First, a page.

Curious how a stylist creates a theme party in her own home? Union Hill stylist Zoe K. gives us a peek into the world of fellow stylist Betsy G., who blew us all away with the most enchanting fairy garden party you ever did see!
Late one balmy summer night, I got a text from my friend and fellow stylist, Betsy G. Betsy is one of those people so obsessively creative that it pains her to shut down to sleep. If Betsy were asked to have a dachshund gussied up by tomorrow morning in the spitting image of Martha Washington, it wouldn’t phase her one bit. I wondered what on earth she might be conjuring up now. “Oh, you just won’t believe the beautiful pictures Jake took tonight,” she gushed. “I had this little movie in my head, and I couldn’t really describe it, yet somehow Jake just captured it perfectly. The kids were all running around with their flickering lights searching for fairy houses and woodland creatures. It was magical!”
Huh? Fairies? Woodland creatures? Not that I was the least bit alarmed. After all, this was Betsy talking. Turns out she had just hosted a fairy-themed gathering to celebrate a few friends’ birthdays. The seeds for such a party had been planted in her head for a while, so when her friends started wondering how they were going to carve out the time to celebrate the summer birthdays, Betsy pounced. She offered a suggestion to simplify things in her characteristically elaborate way: Why not host a night of fairies and midsummer night’s dreams? All because she “wanted to see the little ones run around in their gossamer wings with flashlights looking for fairy houses as the dusk settled into misty blue and the moon started peeking through the trees.”
Once Betsy gets an idea in her head, she can’t let it go. And so. . .she made it happen, together with her friend, Hallmark photographer and devoted daddy, Jake Johnson. Jake brought his three birthday girls: wife Tza and their two little sprites, Halili, 4, and Bea, 2. Hallmark stylist and birthday girl, Erin M., brought her mom and eight-year-old son Max. Betsy asked another stylist friend, Lori, to come with her eight-year-old daughter Cate, a veteran of the Betsy-Party Finishing School, who by now knew enough to show up adorned with tutu and pompom slippers. “I was so tickled that she was even wearing antennae,” said a pleased Betsy.
Some stylists, like the ever-sensible Erin mentioned above, begin a project with a sensible list, follow a sensible schedule, keep a sensible emotional distance from the work, then at the end turn out consistently amazing work. But others, like Betsy, start with some kernel of a vision—in this case, the fairy scenario—and then tumble into the deep end backwards until the dream bubbles up to the surface.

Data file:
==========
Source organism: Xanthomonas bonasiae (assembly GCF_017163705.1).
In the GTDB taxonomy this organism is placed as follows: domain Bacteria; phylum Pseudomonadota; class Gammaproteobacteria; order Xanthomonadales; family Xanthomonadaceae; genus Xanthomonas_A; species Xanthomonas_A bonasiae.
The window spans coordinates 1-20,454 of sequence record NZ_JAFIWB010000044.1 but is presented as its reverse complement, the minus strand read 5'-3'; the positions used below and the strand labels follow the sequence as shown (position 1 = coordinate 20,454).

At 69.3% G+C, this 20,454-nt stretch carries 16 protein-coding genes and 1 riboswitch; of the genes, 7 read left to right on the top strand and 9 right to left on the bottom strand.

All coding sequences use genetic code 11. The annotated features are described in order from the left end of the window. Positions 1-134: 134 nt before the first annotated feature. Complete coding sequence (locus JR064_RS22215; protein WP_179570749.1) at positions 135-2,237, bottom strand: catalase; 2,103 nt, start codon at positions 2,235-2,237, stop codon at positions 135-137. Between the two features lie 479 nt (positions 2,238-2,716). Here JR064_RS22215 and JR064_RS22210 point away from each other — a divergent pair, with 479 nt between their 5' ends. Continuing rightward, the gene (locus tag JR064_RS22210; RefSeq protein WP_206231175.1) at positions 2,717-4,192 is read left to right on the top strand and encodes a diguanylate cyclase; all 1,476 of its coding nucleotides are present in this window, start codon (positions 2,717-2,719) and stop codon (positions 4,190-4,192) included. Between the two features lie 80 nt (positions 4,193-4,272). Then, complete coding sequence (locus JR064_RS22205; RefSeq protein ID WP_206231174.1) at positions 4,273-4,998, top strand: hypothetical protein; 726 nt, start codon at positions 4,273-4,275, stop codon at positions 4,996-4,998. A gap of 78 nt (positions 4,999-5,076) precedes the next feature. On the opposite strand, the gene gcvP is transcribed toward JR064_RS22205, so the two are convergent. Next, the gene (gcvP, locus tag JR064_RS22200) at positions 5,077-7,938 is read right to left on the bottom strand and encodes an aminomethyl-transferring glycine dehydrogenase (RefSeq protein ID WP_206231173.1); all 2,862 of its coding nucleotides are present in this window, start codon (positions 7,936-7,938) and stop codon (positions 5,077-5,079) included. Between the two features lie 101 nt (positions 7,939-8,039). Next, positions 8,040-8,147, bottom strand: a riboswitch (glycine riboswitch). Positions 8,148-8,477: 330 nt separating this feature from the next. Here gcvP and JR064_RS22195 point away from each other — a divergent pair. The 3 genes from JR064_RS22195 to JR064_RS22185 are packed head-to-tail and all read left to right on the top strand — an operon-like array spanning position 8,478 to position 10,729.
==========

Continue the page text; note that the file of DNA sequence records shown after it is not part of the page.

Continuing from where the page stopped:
Here are some of Betsy’s tips for creating an enchanting fairy garden soiree:
- Consider location. After living with a peewee city-house backyard for years, I am really enjoying my big yard with its towering pines, Norway spruce, ornamental plums, and feathery clumps of elderberry. You want lots of space for kids to run around! I thought I could hide the fairy houses under the hostas, coral bells, and peonies. My husband Randy and I have been working on two small ponds that I thought would be perfect to drop in little fairy lights (with apologies to our resident frogs trying to sleep).
- Collect your inspiration. I had homemade fairy houses in mind and wanted to put little lights in them. I wanted to hide them and then send the kids with their fairy wings and flashlights off to find them. Once I had that image in my head, I saw everything through fairy-colored glasses. Even the cicadas with their fairy wings flapping inspired me. We live in a neighborhood with lots of trees, so my dog-walking ritual evolved into a treasure hunt for tiny house-building materials. I became so aware of sticks and mossy pieces of bark, pinecones, and intriguing leaves. I picked up little branches that had fallen from trees after rainstorms (including the most beautiful ones with pretty aqua colored lichen!). Looking at everything I had gathered, it became clear I was drawn to a palette of heathery plums and sprucey aqua-greens. I was imagining the fairy lights against the lavender blue light of dusk. I started thinking about our fairy buffet…I wanted the food table to be a collection of bountiful little nibbles entwined with leaves and moss, nuts and berries, and leafy, secret-garden-like offerings. I specifically pictured tiny champagne grapes. . .they are so delicate and pixie-sized for little hands and they taste so sweet and juicy. I didn’t want the recipes to be complicated, just fresh and tasty and evocative of nature.